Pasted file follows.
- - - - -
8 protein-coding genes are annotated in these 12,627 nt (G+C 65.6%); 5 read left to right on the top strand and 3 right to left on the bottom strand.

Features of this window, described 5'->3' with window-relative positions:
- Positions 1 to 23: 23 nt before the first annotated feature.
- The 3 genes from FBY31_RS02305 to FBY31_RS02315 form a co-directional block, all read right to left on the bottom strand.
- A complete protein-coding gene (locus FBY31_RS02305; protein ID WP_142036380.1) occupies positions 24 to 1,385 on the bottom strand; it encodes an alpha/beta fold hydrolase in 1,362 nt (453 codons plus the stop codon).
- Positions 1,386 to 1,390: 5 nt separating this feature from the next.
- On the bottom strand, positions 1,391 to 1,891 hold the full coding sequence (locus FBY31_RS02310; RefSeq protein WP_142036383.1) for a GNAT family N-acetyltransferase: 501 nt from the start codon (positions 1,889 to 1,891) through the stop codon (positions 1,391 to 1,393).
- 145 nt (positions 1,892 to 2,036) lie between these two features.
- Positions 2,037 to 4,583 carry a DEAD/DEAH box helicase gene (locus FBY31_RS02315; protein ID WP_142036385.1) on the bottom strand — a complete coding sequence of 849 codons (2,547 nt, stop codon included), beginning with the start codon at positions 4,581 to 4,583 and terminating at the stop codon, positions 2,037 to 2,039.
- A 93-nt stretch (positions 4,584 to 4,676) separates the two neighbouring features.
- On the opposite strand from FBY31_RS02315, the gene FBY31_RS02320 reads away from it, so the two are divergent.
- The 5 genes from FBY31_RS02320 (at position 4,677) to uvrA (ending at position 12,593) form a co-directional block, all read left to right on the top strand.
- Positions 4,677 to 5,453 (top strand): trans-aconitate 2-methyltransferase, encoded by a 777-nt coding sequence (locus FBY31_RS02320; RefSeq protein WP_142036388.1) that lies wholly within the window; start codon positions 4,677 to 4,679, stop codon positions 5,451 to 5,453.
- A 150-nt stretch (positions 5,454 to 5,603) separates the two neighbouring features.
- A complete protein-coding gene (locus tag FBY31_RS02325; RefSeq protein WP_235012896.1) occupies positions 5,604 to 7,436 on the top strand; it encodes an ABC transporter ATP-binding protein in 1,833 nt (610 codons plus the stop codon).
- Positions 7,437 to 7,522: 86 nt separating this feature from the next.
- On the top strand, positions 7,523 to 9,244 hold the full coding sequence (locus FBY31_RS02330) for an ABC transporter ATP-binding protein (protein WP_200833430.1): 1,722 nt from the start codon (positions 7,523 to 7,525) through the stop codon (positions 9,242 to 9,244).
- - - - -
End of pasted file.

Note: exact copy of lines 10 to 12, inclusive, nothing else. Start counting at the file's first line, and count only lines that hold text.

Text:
- A 93-nt stretch (positions 4,584 to 4,676) separates the two neighbouring features.
- On the opposite strand from FBY31_RS02315, the gene FBY31_RS02320 reads away from it, so the two are divergent.
- The 5 genes from FBY31_RS02320 (at position 4,677) to uvrA (ending at position 12,593) form a co-directional block, all read left to right on the top strand.